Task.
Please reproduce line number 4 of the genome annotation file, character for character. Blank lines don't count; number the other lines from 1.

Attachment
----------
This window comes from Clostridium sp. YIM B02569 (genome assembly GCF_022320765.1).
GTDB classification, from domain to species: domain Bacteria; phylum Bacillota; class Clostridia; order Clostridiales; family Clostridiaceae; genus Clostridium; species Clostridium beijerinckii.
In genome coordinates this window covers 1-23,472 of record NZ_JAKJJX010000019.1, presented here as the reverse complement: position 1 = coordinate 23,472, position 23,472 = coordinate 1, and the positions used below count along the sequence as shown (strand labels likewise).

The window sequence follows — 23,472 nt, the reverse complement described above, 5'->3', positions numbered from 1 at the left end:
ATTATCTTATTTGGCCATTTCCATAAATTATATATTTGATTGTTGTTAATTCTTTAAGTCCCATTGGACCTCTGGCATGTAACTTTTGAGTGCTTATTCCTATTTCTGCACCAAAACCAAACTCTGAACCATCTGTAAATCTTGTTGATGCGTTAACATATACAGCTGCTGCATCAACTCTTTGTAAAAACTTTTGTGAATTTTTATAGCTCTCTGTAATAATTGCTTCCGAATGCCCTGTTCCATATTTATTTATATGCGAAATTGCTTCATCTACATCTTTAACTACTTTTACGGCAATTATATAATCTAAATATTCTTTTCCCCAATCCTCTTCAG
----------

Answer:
The window sequence follows — 23,472 nt, the reverse complement described above, 5'->3', positions numbered from 1 at the left end: